A fully automated deployment pipeline is the only way to effectively deploy over 1,000 times a year (assuming multiple deployments each day, 365 days a year). In order to achieve this, organizations do need to invest in some tools. Belatrix can provide guidance and advice on tool selection. When choosing which tools to implement it’s important to consider their benefits/ trade-offs, for example if you have a preference towards open source or proprietary, how simple is it to use versus your ability to customize it, and whether you want to host the tool in your own datacenter.
Unfortunately there is no single tool which will enable you to do everything from configuration management (infrastructure as code), to provisioning servers, to automatically deploying code. But here is a brief overview of some of the key tools which you should consider:
The implementation of these tools also means you can assess your organization and your software performance on different metrics, than traditional approaches. Indeed implementing DevOps actually requires organizations to use a different set of metrics to measure performance. For example, by using a continuous testing tool, such as Jenkins, you can continually evaluate code quality. Organizations that have successfully implemented DevOps bring these metrics together, so that stakeholders ranging from the CTO to individual team managers can review performance
Many of the techniques and tools used in DevOps have been around for a long time. Much of DevOps is not “new”. However, one of the main reasons proponents talk of DevOps as a journey, is because the biggest challenge and the biggest change that is required, is the shift in people’s mindset and the cultural change that it entails. And it’s to this topic that this paper now turns.
The biggest challenge to overcome is the cultural shift required While choosing the appropriate tool is important, one of the hardest parts of implementing and then standardizing DevOps is the cultural change that this involves. This cultural change can be amplified, as individuals may fear losing their jobs to automation. Managers and executives need to take the time to explain the impact and ramifications to individuals whose jobs are changing. Companies that have successfully made the change took the time to engage everyone who would be impacted, and explain the benefits as well as the potential challenges. The cultural shift was used as a way to bring teams together. In addition individuals saw this as an opportunity to advance their own skills, and take advantage of additional training that the organizations were offering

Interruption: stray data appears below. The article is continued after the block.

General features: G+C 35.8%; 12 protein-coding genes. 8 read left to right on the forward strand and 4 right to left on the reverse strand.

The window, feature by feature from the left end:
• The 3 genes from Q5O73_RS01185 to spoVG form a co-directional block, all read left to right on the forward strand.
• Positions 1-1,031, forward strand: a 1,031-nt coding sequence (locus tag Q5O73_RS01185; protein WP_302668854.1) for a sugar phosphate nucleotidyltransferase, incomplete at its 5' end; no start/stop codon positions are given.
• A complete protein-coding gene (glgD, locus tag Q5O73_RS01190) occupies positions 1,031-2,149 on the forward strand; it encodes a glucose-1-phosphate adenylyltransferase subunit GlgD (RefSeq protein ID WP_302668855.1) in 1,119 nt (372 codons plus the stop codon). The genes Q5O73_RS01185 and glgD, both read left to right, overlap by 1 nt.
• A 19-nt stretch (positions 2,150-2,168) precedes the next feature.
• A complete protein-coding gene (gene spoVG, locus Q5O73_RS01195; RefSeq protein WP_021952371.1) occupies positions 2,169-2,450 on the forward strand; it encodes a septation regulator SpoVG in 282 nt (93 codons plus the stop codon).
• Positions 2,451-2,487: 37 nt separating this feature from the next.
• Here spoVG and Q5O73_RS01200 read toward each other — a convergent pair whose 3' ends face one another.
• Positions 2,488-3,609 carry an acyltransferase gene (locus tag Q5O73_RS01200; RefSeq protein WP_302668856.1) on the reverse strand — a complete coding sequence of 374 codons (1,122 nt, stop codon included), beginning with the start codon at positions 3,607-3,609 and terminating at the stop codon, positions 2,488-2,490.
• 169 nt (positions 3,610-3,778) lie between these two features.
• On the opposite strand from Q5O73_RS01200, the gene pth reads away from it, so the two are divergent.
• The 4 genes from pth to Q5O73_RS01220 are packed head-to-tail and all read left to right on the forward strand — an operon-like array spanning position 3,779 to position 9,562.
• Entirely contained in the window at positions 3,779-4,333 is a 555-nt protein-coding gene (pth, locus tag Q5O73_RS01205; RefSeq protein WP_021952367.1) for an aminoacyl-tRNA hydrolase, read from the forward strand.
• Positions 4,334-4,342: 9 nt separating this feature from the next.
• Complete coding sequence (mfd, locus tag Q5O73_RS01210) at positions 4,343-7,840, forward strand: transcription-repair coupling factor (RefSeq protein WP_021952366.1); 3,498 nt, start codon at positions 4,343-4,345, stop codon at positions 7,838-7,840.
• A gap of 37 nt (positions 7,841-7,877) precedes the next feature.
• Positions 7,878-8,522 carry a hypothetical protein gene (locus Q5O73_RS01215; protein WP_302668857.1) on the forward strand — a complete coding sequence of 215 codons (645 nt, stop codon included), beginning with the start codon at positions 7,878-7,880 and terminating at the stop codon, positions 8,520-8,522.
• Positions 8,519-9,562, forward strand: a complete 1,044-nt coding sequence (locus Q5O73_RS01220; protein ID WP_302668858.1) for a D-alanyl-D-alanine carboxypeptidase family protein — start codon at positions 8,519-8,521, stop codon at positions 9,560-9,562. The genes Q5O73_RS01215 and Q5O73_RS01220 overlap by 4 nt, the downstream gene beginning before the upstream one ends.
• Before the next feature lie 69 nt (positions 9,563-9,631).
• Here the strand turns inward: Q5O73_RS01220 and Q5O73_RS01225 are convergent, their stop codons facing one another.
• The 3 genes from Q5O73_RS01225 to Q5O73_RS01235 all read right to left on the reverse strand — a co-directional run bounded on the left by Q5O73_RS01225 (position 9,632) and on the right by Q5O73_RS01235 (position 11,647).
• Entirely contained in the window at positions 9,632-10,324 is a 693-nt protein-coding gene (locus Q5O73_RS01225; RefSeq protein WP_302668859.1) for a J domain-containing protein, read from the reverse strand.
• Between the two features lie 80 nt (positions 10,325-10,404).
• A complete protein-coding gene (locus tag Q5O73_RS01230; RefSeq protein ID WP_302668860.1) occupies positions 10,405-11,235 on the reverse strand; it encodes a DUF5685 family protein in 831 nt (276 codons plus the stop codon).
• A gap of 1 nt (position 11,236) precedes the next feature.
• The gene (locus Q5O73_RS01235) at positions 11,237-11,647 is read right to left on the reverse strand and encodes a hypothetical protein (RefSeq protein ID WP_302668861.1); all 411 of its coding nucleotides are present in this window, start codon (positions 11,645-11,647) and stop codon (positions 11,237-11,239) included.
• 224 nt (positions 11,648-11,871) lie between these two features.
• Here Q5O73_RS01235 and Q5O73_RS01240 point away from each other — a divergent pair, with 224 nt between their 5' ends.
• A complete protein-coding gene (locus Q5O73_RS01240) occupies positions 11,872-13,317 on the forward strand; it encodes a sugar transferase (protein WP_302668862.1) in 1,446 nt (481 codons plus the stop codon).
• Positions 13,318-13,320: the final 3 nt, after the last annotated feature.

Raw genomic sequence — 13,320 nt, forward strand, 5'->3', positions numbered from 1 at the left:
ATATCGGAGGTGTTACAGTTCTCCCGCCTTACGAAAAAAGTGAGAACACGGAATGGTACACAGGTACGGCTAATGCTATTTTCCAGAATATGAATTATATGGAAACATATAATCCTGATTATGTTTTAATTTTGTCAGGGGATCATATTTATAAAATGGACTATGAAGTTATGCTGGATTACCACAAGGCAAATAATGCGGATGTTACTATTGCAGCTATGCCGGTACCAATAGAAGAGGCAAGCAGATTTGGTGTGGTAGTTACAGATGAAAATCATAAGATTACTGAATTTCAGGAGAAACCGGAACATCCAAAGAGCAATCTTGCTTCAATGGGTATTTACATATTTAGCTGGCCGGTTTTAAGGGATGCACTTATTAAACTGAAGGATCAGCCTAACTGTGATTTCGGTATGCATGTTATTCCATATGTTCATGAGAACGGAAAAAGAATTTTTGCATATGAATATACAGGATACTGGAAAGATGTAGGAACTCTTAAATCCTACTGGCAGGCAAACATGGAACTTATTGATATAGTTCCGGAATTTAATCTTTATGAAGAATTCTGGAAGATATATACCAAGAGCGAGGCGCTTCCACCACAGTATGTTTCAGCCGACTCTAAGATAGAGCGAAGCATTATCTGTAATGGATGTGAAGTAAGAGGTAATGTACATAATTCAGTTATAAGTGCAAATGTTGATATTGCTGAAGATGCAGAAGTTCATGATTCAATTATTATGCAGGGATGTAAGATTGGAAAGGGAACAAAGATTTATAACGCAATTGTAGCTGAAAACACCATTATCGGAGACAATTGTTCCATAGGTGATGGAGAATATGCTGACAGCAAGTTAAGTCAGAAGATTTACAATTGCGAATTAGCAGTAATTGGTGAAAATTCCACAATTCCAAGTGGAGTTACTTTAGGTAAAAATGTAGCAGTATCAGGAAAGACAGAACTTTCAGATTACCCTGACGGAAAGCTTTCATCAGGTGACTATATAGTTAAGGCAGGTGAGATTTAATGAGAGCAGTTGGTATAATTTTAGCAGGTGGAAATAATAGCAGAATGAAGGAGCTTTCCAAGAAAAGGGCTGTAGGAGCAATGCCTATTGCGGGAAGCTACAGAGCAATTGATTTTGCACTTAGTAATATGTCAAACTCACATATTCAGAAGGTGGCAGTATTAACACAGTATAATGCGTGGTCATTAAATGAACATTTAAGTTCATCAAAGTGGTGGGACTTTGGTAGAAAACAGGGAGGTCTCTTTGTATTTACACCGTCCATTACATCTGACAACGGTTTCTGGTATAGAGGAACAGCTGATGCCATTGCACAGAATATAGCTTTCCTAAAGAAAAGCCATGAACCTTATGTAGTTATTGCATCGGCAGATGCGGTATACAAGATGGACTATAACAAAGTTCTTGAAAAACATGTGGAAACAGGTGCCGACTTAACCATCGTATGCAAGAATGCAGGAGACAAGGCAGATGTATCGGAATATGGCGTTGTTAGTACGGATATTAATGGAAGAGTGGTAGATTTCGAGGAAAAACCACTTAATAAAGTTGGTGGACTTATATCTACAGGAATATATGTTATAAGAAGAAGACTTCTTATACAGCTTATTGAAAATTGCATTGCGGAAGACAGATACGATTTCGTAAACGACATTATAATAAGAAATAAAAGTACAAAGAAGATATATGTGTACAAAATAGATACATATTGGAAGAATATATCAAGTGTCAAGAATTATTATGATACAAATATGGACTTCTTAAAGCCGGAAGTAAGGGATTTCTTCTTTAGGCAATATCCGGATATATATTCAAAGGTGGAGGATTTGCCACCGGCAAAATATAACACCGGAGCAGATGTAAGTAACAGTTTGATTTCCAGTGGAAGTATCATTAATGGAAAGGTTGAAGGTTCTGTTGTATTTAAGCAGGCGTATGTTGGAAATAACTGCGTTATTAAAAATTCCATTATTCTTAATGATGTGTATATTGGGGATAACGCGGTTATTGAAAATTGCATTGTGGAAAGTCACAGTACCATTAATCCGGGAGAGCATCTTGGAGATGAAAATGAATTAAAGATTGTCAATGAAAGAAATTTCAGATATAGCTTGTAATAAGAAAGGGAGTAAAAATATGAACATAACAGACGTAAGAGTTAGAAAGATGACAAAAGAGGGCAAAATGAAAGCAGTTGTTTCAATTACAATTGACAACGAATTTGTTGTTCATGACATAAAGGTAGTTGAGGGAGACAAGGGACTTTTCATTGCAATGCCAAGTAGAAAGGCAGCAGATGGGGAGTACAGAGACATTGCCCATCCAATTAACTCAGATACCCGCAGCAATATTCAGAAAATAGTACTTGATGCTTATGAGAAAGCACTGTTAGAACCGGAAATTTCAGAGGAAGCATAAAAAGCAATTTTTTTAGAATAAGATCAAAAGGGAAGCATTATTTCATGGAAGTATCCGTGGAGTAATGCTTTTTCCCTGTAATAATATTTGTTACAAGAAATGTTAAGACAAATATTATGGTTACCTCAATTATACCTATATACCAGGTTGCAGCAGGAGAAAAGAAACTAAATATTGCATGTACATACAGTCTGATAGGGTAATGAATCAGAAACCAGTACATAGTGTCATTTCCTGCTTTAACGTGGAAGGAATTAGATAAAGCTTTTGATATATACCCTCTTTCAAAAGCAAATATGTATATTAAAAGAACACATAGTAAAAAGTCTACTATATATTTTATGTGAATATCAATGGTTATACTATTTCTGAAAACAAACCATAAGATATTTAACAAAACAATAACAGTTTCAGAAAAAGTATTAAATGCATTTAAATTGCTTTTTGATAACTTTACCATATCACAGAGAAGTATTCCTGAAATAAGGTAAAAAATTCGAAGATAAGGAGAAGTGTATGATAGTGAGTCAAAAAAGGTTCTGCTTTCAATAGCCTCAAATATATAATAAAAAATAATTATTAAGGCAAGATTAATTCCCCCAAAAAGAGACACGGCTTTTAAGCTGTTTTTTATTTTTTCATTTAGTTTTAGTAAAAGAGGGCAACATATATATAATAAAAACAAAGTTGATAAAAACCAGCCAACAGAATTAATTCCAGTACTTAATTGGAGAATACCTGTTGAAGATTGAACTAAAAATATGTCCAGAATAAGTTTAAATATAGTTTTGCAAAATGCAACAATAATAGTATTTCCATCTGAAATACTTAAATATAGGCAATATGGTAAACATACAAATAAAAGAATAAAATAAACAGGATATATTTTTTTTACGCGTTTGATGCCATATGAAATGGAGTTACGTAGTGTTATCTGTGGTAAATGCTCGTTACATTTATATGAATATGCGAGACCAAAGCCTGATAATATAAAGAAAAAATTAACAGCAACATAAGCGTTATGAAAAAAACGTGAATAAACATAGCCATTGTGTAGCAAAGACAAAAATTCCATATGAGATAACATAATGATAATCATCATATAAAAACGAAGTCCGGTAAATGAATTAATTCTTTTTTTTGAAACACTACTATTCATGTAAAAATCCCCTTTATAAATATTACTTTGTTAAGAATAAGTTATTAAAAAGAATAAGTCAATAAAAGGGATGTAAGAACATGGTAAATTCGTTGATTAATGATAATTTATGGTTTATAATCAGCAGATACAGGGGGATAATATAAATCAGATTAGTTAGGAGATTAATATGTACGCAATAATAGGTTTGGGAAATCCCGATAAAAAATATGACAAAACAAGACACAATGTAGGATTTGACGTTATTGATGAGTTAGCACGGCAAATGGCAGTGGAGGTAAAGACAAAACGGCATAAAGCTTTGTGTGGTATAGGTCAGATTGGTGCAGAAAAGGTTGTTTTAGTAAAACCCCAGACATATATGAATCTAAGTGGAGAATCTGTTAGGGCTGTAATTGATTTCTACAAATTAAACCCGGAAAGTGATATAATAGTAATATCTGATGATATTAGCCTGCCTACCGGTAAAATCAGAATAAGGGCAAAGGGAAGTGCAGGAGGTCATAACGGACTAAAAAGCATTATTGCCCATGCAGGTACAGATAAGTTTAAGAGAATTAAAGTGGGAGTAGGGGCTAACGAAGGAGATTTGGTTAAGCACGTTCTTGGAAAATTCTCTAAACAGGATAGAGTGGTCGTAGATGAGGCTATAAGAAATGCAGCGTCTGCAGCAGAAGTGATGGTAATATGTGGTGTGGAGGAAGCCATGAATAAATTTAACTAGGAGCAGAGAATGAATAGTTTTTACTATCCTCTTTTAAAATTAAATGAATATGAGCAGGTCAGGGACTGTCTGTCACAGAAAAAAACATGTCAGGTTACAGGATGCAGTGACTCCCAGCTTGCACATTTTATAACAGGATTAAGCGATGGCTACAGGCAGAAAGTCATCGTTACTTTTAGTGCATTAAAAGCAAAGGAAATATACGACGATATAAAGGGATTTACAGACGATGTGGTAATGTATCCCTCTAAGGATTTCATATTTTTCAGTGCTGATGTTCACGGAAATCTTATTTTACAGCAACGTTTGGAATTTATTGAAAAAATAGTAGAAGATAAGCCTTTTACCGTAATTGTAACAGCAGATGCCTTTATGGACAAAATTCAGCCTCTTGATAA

In this paper we have referred several times to “DevOps teams”. It’s important to note however that simply merging developers and operations together, and creating another distinct organizational silo, misses the fundamental transition which is needed. As this blog explains well, what is required is the removal of silos, and making sure developers and operations professionals understand how their work (and expertise) impacts the other.
This paper has examined how DevOps can help organizations improve efficiency, breakdown organizational siloes, and get products to market faster. But are we already on the path to what some analysts are calling “NoOps”? The idea behind NoOps is that in order to improve the release of applications, developers never need to speak to operations as they automate everything, from deployment, monitoring, to the management of the application. This represents a continuation of the idea behind DevOps, which is to use automation to get things done faster, and in a more repeatable way. We’re already seeing the start of this with the emergence of “serverless” computing. However, as of today, most organizations are continuing in their Agile and DevOps journeys, and realizing the benefits that both these key methodologies can provide.